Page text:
-- Bedford County, Bedford County Development Association was approved for a $100,000 grant through the Pipeline Investment Program (PIPE) to extend natural gas pipeline into the Bedford County Business Park II in Bedford Township. The approximately 1,500-foot extension will make the lots within the business park more attractive to prospective clients while also providing gas service to YRC Freight. The total project cost is $200,000.
-- Bucks County, Council Rock School District was approved for a $2 million grant through the Alternative and Clean Energy (ACE) program for renovation and more than 10,000 square feet of additional construction on the Rolling Hills Elementary School located in Northampton Township.
These improvements will lead to a U.S. Green Building Council Leadership in Energy and Environmental Design Gold certification. The planned energy saving features include geothermal heating and cooling, energy-efficient lighting, automated energy control systems, low-flow water-saving fixtures, occupancy-based temperature and lighting, a 128.8 kW solar photovoltaic array, and an improved thermal envelope.
The project is anticipated to reduce energy consumption by more than 1 million kBtu annually, and the low-flow water fixtures will reduce water consumption by nearly 54,000 gallons annually. The total project cost is $22,468,100.  Click Here for more.
-- Chester County: Neal B. King and Mary Lou King were approved for a $332,500, 15-year loan at a 3.75 percent rate through the Chester County Economic Development Council for the acquisition of a 41.5-acre parcel of farmland located in West Fallowfield Township. The Kings currently lease the land to grow feed for their dairy herd. The funding, approved through the First Industries program, will assist with the total project cost of $738,000.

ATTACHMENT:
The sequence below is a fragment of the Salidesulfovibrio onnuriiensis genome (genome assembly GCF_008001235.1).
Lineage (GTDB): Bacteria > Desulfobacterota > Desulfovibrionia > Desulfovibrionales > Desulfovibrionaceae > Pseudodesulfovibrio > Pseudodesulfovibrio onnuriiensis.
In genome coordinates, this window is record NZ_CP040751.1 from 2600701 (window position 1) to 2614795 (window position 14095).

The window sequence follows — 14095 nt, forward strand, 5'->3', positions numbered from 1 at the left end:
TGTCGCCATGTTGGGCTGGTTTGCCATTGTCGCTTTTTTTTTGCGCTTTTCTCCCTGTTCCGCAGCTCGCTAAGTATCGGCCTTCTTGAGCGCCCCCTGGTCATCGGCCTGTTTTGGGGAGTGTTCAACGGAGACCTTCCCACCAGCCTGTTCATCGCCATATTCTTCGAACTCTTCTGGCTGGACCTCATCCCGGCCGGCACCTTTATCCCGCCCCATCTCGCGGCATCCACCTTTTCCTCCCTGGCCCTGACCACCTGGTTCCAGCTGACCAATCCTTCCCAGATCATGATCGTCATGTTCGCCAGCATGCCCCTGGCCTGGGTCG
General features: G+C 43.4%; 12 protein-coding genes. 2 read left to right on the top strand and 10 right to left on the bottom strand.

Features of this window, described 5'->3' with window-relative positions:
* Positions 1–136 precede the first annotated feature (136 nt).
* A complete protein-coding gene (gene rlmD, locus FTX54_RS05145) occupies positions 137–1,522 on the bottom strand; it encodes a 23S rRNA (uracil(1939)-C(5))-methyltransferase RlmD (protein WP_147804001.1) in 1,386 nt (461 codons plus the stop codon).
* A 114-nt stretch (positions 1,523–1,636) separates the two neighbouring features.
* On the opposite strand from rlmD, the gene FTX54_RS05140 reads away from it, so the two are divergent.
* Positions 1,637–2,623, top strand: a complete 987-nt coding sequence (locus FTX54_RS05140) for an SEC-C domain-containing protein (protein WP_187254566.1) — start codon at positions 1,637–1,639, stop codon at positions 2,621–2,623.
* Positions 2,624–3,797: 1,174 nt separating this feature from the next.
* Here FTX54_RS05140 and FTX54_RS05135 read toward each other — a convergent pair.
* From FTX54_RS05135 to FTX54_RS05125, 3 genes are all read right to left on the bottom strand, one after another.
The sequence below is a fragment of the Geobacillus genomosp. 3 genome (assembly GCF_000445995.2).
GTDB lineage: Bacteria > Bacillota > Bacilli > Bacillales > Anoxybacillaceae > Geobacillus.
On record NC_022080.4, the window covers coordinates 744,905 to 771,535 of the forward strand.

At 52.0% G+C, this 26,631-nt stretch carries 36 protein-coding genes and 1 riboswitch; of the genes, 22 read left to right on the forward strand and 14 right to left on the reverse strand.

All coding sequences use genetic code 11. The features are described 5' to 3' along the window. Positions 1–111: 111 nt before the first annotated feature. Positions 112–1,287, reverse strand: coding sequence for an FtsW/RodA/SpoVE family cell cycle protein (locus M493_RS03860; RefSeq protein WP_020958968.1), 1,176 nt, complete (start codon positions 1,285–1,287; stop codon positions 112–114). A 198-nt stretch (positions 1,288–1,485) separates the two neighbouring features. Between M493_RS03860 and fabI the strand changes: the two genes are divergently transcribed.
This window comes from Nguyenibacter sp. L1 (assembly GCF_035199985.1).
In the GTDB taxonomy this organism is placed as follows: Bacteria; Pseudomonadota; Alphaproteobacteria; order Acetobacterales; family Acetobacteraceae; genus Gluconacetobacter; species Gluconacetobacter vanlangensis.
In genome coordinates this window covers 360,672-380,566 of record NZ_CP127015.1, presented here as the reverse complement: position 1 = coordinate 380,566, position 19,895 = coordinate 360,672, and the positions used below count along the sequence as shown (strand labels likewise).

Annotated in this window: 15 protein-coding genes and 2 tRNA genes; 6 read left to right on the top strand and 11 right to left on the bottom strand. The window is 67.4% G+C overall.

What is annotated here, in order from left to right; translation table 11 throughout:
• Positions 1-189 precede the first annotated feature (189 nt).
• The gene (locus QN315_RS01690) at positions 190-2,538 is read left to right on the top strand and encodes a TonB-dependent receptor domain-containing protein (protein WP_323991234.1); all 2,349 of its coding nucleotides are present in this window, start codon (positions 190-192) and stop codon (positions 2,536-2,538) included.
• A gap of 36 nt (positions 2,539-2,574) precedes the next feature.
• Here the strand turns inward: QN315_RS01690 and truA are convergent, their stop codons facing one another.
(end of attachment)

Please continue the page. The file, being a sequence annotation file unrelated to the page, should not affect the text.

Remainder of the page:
-- Franklin County, The Borough of Chambersburg was approved for a $584,100 grant through the PIPE program to expand multiple natural gas pipelines through the borough into neighboring Greene Township to provide new natural gas services for existing and future development including the site of the future Summit Health Care campus.
The new construction will also provide natural gas service to the current First Church of God, the 190 homes within the Grand Point Crossing housing development, and a vacant 200-acre tract of developable land.
Additionally, the borough plans to provide gas service through smaller extensions from the current natural gas pipeline to a hotel parcel and residential developments including Franklin Square, Chancellor Drive, Beechwood Lane, and Menno Haven retirement campus. The total project cost is $1,168,200.
-- Lancaster County, Elisa and Patrick Fleming were approved for a $400,000, 15-year loan at a 2.5 percent rate through EDC Finance Corporation for the acquisition of a 60-acre crop and beef farm located in Paradise Township. The farm is located within the Lancaster County Amish Country tourism market and includes a bed and breakfast that offers educational tours to the public.